Economy

San Diego City Council Votes Unanimously to Purchase Two Hotels to House the Homeless

Written by Michael Palomba 

In a unanimous vote, the San Diego City Council has approved the purchase of two hotels that will be converted into homes for the homeless. Residence Inn Hotel Circle and Residence Inn Kearny Mesa were approved to be purchased for $67 million and $39.5 million, respectively. 

Also included in the decision are contracts with on-site support services, Father Joe’s Villages, and People Assisting the Homeless. The services provided will include mental and behavioral health assistance, health care services, substance use services, case management, life skills training, education services, and employment assistance.

San Diego was granted $37.7 million through the state’s Project Homekey, which is a $600 million program that was created to help house homeless Californians during the ongoing pandemic. While the grant does not quite cover half of this latest expenditure, it alleviates the burden on taxpayers by a notable margin.

“By converting these hotels into housing and continuing to navigate folks into other types of long-term housing, San Diego will continue to be a statewide model as we focus on proven solutions that have reduced homelessness in our community,” said San Diego Mayor Kevin Faulconer.

The hotels will require minimal work before they can be put into use and the furnishings at the properties, which are said to be in “good” condition, will be included in the purchase. 

“I applaud Council’s decision to approve the purchase of two hotel properties, and around 330 affordable rental units, as part of the state’s Project Homekey program,” said City Councilman Chris Ward, the immediate past Chair of the Regional Task Force on the Homeless. “This action is a testament to San Diego’s commitment to best practices and the safety of our most vulnerable neighbors. Also, the procurement of these two properties is another step forward in developing a homelessness system that is person-centered and focused on creating housing opportunities that are affordable for all San Diegans.”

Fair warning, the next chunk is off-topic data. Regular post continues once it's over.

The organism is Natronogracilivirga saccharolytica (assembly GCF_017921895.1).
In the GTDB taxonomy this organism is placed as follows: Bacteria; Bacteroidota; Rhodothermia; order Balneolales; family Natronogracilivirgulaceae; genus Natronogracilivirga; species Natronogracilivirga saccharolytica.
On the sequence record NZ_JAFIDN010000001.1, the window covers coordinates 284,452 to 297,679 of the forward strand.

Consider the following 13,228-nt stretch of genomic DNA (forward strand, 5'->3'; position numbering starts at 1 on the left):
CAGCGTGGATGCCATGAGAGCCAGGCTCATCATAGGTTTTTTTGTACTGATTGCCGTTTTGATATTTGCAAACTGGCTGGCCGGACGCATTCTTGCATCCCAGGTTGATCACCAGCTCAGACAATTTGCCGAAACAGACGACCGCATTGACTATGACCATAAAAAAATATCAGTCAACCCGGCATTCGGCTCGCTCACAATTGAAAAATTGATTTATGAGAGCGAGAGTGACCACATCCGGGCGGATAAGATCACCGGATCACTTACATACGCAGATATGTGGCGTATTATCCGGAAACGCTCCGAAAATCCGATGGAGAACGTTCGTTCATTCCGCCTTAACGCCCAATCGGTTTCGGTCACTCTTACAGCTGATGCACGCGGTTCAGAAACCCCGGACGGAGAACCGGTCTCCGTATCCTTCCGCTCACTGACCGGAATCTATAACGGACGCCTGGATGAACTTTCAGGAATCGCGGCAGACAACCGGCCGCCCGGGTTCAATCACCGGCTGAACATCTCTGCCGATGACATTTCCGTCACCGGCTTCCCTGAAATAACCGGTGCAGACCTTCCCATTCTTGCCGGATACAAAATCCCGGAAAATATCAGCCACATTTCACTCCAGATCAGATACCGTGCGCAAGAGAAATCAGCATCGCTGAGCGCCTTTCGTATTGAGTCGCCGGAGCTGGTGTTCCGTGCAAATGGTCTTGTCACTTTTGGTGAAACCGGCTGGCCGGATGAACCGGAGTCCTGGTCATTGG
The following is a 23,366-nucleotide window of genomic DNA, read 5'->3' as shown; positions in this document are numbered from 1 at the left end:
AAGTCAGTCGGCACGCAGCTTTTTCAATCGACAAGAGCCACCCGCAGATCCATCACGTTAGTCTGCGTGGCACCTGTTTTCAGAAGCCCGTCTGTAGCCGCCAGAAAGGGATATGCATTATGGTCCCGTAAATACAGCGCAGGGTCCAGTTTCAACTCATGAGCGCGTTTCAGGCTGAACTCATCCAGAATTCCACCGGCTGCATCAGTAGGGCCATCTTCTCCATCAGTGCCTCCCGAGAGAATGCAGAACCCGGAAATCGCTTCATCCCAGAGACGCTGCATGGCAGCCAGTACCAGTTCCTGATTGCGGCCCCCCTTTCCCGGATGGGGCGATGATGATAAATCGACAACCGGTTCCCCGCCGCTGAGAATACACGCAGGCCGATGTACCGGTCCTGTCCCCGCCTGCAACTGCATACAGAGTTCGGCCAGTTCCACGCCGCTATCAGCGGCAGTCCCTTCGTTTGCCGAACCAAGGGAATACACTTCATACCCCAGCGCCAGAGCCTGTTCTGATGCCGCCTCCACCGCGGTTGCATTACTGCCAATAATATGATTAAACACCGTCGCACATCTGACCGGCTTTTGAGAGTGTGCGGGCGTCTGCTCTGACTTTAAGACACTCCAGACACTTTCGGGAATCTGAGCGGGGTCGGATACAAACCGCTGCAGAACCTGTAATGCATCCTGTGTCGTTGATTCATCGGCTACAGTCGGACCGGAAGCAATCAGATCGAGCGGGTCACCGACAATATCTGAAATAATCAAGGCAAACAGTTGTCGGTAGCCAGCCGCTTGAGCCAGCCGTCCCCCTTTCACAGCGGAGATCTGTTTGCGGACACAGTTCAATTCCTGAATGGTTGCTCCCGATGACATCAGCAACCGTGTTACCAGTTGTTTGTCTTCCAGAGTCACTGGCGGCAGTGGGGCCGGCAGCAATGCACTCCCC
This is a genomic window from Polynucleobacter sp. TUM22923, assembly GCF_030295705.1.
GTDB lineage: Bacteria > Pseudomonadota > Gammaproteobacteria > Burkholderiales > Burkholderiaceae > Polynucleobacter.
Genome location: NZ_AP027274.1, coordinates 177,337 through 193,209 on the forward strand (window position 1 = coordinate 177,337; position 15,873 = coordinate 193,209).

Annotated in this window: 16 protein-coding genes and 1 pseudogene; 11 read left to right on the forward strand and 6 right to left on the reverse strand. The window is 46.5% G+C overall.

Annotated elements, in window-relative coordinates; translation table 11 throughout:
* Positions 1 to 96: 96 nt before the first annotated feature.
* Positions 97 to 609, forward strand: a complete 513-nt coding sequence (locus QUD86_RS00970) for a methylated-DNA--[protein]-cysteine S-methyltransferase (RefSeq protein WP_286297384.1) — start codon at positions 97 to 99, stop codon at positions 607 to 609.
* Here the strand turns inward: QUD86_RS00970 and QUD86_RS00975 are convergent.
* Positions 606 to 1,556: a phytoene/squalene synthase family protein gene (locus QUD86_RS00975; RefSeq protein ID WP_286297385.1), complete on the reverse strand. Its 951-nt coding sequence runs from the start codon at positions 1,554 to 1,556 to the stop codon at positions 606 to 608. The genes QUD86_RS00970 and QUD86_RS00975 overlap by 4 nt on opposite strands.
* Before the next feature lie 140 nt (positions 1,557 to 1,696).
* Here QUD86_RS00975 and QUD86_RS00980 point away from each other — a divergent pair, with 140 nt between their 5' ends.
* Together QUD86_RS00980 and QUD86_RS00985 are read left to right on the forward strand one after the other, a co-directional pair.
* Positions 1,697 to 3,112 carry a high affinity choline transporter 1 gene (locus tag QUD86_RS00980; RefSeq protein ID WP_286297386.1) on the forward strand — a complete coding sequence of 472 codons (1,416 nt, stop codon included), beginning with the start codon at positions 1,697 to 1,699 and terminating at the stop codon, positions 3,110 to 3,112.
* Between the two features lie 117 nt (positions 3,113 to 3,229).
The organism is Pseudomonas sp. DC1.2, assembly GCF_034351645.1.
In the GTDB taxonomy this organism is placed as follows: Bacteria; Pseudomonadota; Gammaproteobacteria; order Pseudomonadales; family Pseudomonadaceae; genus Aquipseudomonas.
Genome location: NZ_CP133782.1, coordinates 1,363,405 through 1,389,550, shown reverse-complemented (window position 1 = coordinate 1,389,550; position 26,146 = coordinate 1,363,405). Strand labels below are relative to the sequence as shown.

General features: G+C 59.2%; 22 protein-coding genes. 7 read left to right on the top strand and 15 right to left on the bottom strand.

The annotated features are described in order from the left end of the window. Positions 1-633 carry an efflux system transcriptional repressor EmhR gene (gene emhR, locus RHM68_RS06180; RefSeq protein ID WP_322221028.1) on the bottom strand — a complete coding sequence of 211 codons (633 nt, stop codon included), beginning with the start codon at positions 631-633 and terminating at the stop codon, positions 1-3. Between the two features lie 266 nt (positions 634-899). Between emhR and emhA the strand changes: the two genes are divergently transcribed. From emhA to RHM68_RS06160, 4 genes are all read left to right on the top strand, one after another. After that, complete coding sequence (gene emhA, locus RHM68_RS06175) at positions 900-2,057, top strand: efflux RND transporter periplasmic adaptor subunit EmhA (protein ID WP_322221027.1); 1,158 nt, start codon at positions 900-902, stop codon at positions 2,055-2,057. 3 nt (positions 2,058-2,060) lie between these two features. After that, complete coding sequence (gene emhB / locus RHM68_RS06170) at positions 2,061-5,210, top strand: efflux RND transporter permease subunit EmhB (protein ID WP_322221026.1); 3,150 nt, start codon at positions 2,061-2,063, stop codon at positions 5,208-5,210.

Some residents are worried about their home values and the effect these homeless shelters will have on their neighborhoods. A Kearny Mesa woman said that she is all for helping those in need, but also noted that it should not be at the expense of those who are “not rich.”

City Council President Georgette Gomez assured residents that “we are going to manage this in a responsible way,” but failed to explain how she plans to do that. She instead made an emotional play. “These are humans. This is a human issue,” said Gomez. “Just like any of us, having housing, a roof over our heads, can create stability. We need to not react from a place of fear.”

The project is expected to be completed before the end of 2020.